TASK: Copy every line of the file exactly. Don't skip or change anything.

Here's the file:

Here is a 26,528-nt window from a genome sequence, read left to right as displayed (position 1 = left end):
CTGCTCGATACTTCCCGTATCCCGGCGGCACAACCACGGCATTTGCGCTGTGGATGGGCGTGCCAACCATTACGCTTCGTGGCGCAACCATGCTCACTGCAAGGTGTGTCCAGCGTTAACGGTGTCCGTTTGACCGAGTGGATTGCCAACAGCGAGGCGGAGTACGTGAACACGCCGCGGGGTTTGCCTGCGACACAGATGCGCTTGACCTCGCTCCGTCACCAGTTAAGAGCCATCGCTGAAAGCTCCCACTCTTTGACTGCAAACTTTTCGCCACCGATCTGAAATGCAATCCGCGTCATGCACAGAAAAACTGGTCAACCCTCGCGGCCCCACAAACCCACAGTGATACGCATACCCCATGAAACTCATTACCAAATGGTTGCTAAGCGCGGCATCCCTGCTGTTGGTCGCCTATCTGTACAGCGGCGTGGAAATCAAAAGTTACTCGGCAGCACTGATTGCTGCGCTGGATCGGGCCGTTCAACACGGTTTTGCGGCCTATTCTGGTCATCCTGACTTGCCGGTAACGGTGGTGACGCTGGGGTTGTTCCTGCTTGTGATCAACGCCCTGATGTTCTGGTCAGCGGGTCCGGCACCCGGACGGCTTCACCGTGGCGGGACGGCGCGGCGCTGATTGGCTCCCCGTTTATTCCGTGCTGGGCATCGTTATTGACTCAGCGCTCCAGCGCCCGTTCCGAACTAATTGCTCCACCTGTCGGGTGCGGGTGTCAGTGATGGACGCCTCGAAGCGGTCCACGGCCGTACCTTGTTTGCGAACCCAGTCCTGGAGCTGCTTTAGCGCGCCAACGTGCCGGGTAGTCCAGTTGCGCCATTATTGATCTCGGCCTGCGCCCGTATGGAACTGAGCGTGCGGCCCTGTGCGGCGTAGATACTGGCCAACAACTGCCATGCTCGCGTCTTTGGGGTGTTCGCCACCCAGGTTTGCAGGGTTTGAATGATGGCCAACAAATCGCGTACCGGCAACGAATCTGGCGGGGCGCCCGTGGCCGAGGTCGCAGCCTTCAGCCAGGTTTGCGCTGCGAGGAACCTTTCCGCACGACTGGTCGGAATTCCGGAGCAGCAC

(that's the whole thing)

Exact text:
Here is a 26,528-nt window from a genome sequence, read left to right as displayed (position 1 = left end):
CTGCTCGATACTTCCCGTATCCCGGCGGCACAACCACGGCATTTGCGCTGTGGATGGGCGTGCCAACCATTACGCTTCGTGGCGCAACCATGCTCACTGCAAGGTGTGTCCAGCGTTAACGGTGTCCGTTTGACCGAGTGGATTGCCAACAGCGAGGCGGAGTACGTGAACACGCCGCGGGGTTTGCCTGCGACACAGATGCGCTTGACCTCGCTCCGTCACCAGTTAAGAGCCATCGCTGAAAGCTCCCACTCTTTGACTGCAAACTTTTCGCCACCGATCTGAAATGCAATCCGCGTCATGCACAGAAAAACTGGTCAACCCTCGCGGCCCCACAAACCCACAGTGATACGCATACCCCATGAAACTCATTACCAAATGGTTGCTAAGCGCGGCATCCCTGCTGTTGGTCGCCTATCTGTACAGCGGCGTGGAAATCAAAAGTTACTCGGCAGCACTGATTGCTGCGCTGGATCGGGCCGTTCAACACGGTTTTGCGGCCTATTCTGGTCATCCTGACTTGCCGGTAACGGTGGTGACGCTGGGGTTGTTCCTGCTTGTGATCAACGCCCTGATGTTCTGGTCAGCGGGTCCGGCACCCGGACGGCTTCACCGTGGCGGGACGGCGCGGCGCTGATTGGCTCCCCGTTTATTCCGTGCTGGGCATCGTTATTGACTCAGCGCTCCAGCGCCCGTTCCGAACTAATTGCTCCACCTGTCGGGTGCGGGTGTCAGTGATGGACGCCTCGAAGCGGTCCACGGCCGTACCTTGTTTGCGAACCCAGTCCTGGAGCTGCTTTAGCGCGCCAACGTGCCGGGTAGTCCAGTTGCGCCATTATTGATCTCGGCCTGCGCCCGTATGGAACTGAGCGTGCGGCCCTGTGCGGCGTAGATACTGGCCAACAACTGCCATGCTCGCGTCTTTGGGGTGTTCGCCACCCAGGTTTGCAGGGTTTGAATGATGGCCAACAAATCGCGTACCGGCAACGAATCTGGCGGGGCGCCCGTGGCCGAGGTCGCAGCCTTCAGCCAGGTTTGCGCTGCGAGGAACCTTTCCGCACGACTGGTCGGAATTCCGGAGCAGCAC